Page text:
To the digital twins of its factories, Renault has added real-time data collection and recovery. A platform was then created to manage all this information and create different use cases.
The automaker is working to digitize all of its processes, from employee training to delivering cars to customers and streamlining design and manufacturing processes. After years of focusing on structuring data, the manufacturer was able to expand by internally building a platform based on a single data standard. Let’s return to the digital transformation of the French manufacturer.
Internal solution offered by Atos
Between 2016 and 2018, 120 million euros were invested, among others, in the network at the plants. Then, between 2019 and 2021, €270 million was used to create digital twins of factories and supply chains, as well as partnering with French startup Shippeo to improve supply chain transparency or Google as a cloud platform provider.
During this period of data collection, the automaker explains that it did not find a data management and visualization solution that matched its request, since most of the proposals concerned only certain segments. But Renault was looking for full visibility, hence the in-house development of this platform.
The collected data began to be used when the IDM4.0 platform was created between 2021 and 2022, as well as a “central tower” offering a centralized view of all information. During this period, the manufacturer has invested 390 million euros. The employee explains that Renault then moved “from a static digital twin to a real-time projection and interaction capability.” At the same time, he also asked Atos to monetize his industrial know-how. The solution has been on sale since June 2022 under the name ID@Scale. Atos claims to be in early negotiations with 5 customers and has signed a contract with the first customer in the manufacturing industry.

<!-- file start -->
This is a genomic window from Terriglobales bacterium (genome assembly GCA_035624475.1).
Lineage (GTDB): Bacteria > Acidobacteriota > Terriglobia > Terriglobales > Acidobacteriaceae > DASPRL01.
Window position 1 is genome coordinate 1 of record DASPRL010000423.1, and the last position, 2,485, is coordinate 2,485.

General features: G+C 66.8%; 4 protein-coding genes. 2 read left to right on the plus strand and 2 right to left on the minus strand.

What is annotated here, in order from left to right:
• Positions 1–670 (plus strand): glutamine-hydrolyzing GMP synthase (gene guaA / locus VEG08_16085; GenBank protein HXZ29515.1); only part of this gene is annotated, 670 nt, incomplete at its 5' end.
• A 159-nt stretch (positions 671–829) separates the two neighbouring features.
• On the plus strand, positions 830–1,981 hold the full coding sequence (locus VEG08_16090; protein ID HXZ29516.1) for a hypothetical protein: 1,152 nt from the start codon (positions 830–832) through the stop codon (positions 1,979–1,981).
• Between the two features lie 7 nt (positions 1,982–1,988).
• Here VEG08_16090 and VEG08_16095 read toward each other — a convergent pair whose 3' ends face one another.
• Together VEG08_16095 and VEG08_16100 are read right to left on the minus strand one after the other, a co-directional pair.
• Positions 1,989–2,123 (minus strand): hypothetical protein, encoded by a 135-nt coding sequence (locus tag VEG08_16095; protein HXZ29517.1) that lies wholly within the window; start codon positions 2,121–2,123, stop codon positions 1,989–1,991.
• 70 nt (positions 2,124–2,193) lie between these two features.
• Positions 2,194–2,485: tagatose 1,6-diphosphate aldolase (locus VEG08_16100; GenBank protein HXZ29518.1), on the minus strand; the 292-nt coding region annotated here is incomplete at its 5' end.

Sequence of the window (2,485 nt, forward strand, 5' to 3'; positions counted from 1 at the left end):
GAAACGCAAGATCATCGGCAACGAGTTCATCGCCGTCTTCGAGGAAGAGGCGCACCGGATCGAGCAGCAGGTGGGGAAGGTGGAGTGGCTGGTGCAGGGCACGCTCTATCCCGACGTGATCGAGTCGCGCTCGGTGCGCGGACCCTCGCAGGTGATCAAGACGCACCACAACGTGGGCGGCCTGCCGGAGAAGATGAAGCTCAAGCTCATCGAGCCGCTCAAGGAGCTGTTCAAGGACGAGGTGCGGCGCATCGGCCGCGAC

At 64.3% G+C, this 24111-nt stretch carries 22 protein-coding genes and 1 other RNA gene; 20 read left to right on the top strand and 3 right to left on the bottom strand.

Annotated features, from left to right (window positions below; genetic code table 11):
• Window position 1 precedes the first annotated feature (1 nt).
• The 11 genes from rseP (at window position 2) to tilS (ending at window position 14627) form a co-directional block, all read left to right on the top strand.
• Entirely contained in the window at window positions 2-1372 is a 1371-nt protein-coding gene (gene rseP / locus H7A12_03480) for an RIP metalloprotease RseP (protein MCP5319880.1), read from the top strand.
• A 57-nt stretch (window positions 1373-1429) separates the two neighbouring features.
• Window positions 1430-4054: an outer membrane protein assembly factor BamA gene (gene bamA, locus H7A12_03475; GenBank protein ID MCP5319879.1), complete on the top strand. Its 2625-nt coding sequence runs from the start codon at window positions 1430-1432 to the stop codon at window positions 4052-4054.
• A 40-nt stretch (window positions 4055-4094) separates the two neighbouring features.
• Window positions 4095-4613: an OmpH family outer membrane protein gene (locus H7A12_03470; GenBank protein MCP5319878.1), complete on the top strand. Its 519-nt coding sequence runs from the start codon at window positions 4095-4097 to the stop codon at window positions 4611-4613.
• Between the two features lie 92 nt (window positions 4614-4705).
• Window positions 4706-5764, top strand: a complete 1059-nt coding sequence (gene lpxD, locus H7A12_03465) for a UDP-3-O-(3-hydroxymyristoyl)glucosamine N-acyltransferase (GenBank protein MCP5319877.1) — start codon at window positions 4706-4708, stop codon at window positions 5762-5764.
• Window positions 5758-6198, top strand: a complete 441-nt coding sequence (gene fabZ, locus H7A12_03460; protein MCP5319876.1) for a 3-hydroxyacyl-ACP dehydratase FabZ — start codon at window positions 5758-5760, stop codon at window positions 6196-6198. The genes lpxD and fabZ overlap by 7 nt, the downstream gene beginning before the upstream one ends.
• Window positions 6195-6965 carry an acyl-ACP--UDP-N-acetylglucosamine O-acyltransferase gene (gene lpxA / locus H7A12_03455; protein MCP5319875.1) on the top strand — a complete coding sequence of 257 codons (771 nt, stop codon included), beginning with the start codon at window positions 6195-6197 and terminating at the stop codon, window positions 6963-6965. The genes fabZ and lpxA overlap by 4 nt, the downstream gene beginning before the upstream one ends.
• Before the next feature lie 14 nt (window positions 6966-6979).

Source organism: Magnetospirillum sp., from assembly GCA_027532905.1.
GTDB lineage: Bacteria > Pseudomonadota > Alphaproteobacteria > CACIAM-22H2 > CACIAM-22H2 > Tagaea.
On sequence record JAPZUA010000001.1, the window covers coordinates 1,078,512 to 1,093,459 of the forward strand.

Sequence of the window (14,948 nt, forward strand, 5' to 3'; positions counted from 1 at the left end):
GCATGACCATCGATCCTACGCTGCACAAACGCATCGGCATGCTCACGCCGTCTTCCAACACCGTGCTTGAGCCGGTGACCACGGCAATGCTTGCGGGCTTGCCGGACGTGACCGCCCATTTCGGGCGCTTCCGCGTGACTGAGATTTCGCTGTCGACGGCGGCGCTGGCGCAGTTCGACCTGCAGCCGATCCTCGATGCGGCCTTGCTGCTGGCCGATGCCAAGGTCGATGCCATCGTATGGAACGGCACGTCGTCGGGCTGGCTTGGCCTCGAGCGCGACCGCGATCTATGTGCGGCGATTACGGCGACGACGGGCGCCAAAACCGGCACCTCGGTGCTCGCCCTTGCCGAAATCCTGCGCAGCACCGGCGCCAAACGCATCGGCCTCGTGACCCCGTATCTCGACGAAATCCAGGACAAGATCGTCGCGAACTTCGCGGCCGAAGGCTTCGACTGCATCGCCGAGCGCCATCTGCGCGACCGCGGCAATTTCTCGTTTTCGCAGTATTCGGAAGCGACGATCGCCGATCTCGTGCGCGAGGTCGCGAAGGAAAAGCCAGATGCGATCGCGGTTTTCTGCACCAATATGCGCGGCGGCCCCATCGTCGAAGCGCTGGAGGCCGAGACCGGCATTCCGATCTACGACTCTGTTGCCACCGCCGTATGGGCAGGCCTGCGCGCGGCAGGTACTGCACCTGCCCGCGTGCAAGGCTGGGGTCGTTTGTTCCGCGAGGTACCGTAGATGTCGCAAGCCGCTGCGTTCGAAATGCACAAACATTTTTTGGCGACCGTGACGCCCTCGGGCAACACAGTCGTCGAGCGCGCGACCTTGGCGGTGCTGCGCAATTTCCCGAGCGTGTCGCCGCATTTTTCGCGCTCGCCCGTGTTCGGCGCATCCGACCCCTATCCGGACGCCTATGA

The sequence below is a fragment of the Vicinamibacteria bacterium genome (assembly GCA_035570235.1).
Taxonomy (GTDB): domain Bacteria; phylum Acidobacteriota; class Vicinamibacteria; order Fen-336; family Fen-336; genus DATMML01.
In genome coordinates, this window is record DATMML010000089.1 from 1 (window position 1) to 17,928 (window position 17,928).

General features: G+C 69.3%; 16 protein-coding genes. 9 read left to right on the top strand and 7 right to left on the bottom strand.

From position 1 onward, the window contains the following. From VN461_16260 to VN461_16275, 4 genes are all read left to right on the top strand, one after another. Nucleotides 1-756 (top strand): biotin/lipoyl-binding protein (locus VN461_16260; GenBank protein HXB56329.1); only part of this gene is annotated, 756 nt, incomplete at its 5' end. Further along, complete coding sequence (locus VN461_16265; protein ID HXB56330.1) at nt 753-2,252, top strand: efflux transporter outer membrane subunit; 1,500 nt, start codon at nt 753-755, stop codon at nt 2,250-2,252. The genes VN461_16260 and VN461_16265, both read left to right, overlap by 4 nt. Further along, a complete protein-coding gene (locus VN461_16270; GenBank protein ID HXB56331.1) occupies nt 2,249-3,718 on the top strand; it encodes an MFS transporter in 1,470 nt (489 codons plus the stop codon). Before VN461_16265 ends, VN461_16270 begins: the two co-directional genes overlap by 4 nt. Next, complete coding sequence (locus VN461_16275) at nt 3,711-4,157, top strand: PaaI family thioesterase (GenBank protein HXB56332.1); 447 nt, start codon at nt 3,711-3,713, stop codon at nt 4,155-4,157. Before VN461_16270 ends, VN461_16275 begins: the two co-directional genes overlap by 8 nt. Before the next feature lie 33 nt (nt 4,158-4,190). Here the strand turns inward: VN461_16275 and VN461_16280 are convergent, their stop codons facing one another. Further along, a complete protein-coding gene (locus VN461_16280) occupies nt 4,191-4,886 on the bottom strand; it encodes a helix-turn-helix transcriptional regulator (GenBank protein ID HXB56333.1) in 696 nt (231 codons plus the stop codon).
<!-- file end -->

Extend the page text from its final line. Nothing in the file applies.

The IDM4.0 platform integrates four dimensions that are considered important: the connection of teams and machines, the digital twin of facilities and supply chains, the connection with the ecosystem outside the factory walls, the technological dimension that “integrates above data”.
Communication of commands and machines
In figures, Renault says: 8,500 pieces of equipment are connected in factories, 600 pieces of equipment distributed in about twenty factories are equipped with vibration sensors, about sixty production processes are simulated (screwing, machining, welding, stamping, filling, etc.), there are 4,400 digital workstations (DWS) or connected workers. All this allows you to collect a billion data sets per day.